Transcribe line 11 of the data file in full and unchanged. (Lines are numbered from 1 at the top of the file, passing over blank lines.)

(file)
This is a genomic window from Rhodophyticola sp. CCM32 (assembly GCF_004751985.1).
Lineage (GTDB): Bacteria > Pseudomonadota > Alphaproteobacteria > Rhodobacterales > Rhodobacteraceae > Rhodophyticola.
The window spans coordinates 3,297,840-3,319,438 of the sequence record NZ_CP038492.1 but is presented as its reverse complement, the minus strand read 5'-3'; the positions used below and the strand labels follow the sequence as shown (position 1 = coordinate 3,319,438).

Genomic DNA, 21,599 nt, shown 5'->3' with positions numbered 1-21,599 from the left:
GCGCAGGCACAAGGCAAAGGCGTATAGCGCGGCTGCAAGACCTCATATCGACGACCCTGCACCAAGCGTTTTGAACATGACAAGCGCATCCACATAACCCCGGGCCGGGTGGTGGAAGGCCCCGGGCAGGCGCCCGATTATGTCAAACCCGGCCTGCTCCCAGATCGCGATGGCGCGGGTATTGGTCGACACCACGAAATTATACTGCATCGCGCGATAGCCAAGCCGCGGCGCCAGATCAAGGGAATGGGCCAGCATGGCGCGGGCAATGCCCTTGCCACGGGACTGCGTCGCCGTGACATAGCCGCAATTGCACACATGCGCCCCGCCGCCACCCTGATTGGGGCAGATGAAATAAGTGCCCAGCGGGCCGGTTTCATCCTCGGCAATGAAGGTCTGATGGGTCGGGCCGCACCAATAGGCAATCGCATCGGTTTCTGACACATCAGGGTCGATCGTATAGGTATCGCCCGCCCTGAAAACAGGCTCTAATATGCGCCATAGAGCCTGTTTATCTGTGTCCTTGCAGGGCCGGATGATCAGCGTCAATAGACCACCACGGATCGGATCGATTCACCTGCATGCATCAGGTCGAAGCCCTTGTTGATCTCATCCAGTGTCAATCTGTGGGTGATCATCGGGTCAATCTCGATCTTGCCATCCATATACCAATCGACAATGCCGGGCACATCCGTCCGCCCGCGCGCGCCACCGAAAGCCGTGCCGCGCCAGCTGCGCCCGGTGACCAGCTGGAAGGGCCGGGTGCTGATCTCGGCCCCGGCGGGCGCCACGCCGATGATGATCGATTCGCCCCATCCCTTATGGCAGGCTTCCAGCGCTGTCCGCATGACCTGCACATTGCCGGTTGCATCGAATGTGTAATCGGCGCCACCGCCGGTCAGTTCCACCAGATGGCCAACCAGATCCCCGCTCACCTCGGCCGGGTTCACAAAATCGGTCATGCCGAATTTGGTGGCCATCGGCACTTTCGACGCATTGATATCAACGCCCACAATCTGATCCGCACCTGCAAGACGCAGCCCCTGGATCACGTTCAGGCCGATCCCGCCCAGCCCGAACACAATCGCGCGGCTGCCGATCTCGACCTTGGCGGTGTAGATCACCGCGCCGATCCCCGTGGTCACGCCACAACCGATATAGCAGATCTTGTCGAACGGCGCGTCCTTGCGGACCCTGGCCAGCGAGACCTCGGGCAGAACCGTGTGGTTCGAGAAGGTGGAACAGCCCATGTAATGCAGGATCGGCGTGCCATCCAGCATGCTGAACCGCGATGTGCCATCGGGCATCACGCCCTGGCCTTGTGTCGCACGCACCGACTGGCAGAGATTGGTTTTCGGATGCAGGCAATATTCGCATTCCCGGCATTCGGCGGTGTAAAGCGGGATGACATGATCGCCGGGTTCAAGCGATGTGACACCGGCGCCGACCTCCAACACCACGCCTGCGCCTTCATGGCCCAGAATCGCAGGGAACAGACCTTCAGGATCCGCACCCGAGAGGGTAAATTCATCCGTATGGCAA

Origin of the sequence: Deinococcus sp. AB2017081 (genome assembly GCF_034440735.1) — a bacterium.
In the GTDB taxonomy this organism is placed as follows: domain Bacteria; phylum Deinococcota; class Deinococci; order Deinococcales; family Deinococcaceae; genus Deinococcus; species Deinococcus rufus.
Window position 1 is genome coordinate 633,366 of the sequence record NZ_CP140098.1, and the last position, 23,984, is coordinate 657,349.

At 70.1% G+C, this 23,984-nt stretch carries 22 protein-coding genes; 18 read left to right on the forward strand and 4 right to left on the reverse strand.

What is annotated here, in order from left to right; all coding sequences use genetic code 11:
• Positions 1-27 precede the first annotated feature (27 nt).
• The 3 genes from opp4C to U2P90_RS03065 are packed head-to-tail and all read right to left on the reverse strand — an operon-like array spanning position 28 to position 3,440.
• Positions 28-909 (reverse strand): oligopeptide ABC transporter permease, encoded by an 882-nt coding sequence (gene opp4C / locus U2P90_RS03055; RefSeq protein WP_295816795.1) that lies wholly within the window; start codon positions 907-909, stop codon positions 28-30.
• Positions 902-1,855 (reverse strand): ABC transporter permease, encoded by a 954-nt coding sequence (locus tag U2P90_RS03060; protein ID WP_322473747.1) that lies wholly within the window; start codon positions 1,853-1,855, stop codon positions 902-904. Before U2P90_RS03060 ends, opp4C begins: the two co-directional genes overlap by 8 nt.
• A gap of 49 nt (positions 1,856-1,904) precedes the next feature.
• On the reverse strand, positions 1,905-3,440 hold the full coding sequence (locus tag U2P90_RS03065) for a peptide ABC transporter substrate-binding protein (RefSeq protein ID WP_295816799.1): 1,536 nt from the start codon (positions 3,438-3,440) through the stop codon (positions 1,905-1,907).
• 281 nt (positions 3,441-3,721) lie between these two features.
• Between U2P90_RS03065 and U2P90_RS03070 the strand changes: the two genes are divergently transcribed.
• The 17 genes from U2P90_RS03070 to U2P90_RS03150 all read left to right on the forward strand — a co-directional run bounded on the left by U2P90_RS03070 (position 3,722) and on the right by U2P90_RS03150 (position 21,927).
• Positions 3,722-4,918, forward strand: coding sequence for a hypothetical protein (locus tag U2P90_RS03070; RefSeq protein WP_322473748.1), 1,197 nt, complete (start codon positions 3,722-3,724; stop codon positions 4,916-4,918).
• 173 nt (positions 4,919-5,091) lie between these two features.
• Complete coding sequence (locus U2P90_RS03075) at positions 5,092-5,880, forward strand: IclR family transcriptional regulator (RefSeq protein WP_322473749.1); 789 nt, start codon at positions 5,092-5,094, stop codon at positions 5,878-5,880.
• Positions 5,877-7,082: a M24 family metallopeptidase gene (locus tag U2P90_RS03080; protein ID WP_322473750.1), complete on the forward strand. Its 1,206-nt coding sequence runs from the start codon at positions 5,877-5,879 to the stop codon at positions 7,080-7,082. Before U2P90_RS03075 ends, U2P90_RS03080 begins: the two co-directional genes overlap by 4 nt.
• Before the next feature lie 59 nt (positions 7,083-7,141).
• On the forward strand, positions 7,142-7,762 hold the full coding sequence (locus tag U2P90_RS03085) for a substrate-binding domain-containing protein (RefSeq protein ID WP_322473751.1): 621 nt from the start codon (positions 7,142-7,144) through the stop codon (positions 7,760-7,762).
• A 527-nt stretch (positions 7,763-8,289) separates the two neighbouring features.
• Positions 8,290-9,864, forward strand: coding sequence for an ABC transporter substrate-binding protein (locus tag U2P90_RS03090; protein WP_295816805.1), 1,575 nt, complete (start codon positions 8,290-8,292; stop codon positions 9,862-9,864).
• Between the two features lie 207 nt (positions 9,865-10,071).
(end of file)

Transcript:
• Positions 1-27 precede the first annotated feature (27 nt).